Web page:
Recently, I was at the Morningstar Executive Forums in Toronto and Vancouver, speaking on the future of financial advice. The topic has never been more timely, as the industry faces fintech disruption and the prospect of new regulations that are radically altering the landscape.
The Canadian Securities Administrators (CSA) continues down the path toward banning trailing commissions, and Invesco’s public opposition to such a ban began years ago and is well documented. With a new round of consultation underway, I appreciate the opportunity to lead the charge once again as this conversation continues.
As you may recall, the regulator believes that embedded compensation represents an irreconcilable conflict of interest. The argument put forth by investor advocates is that mutual fund companies compete for advisors’ loyalty by offering higher trailing commissions.
While some fund companies have pursued this route in the past, they were the outliers – relatively small firms seeking to gain scale. This was, without a doubt, to the detriment of their clients.
But the prospect of a ban on trailing commissions has led most of these companies to abandon the practice. The industry is trending toward fee-based advice, making oversized trailing commissions increasingly irrelevant.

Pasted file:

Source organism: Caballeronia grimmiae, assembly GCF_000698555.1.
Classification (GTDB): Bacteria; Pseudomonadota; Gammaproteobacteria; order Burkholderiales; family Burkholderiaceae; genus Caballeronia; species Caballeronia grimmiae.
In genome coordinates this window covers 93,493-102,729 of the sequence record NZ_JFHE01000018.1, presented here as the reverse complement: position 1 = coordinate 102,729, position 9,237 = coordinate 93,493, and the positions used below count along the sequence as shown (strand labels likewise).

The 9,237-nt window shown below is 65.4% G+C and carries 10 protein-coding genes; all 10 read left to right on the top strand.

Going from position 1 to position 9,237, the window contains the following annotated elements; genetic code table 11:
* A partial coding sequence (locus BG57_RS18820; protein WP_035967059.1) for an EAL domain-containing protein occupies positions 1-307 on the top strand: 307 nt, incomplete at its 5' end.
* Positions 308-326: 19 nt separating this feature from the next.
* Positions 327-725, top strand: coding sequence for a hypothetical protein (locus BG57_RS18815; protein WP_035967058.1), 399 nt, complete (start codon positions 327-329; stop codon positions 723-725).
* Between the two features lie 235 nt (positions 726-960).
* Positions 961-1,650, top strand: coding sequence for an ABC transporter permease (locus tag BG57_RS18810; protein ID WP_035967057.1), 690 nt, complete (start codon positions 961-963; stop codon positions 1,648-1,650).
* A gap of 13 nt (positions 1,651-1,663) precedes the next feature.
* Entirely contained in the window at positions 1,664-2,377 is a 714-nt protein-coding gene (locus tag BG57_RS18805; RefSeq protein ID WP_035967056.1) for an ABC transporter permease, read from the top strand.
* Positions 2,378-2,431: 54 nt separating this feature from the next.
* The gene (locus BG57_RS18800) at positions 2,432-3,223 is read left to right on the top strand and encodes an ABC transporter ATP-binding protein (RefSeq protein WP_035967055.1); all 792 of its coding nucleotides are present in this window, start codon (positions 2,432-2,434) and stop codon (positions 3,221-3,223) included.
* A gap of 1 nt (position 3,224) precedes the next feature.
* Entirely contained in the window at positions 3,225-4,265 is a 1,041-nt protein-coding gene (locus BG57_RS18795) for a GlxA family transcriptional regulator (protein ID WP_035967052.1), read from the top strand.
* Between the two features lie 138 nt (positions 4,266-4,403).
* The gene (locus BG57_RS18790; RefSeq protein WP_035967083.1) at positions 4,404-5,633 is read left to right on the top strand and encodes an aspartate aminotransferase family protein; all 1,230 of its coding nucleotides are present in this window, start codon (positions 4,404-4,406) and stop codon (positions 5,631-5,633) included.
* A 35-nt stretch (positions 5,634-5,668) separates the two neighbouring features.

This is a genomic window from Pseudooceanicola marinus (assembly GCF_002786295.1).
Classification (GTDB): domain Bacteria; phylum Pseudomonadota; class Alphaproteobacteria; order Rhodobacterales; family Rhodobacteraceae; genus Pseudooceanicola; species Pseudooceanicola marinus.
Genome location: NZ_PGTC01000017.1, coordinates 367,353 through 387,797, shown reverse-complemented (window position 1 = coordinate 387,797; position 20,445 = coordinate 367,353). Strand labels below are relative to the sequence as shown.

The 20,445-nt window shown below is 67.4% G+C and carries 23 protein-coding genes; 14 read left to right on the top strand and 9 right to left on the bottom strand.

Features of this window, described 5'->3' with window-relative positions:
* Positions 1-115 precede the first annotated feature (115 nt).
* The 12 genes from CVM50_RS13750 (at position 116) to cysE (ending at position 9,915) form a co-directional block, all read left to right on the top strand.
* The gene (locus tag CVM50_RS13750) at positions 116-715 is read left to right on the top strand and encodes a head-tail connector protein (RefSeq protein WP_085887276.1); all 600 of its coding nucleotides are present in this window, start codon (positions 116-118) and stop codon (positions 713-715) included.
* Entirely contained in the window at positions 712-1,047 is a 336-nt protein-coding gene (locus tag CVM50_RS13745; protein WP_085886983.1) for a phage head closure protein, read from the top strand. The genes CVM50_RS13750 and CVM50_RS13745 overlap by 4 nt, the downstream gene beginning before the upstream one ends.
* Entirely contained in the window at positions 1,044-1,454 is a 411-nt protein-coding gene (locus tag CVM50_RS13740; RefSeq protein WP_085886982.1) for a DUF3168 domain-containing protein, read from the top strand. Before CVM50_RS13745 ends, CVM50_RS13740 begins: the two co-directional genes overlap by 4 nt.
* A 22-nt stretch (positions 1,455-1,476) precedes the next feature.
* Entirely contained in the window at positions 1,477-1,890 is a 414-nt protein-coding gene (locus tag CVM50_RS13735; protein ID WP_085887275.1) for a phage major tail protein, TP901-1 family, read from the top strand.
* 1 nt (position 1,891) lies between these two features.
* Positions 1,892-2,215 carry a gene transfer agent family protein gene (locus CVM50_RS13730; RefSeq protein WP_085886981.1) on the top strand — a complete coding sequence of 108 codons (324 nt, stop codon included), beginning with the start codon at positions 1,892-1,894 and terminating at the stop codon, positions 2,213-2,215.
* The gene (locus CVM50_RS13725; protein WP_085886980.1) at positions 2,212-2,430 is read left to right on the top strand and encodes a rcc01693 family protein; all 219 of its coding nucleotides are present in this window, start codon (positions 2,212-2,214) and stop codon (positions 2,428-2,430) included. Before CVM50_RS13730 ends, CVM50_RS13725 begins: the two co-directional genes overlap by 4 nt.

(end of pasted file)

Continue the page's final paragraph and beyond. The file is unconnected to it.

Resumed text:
At Invesco, we applaud the demise of oversized trailing commissions, and have advocated for a simple regulatory approach that would avoid their return: a mandatory cap on trailing commissions at the current standards of 1% for equity funds and 0.5% for fixed-income funds.
This rate is the de facto industry standard and implementing a cap would affect very few advisors.
The CSA is concurrently seeking to implement a “best interest” standard, mandating that advisors place their clients’ interests ahead of their own.
At Invesco, we strongly believe that the vast majority of advisors already put the best interests of their clients first, so mandating this behaviour through regulation wouldn’t pose a problem.
The final phase of CRM2 is already underway, which will ensure transparency on fees. With this information in hand, clients will be able to decide whether they are receiving value.
By capping trailing commissions at the same time, an investor would be reassured that the advice they received was in their best interest, and not driven by the compensation their advisor received.
In the end, it shouldn’t matter how clients pay their advisors, so long as it’s transparent, agreed upon by both parties and the advice received puts their best interests first.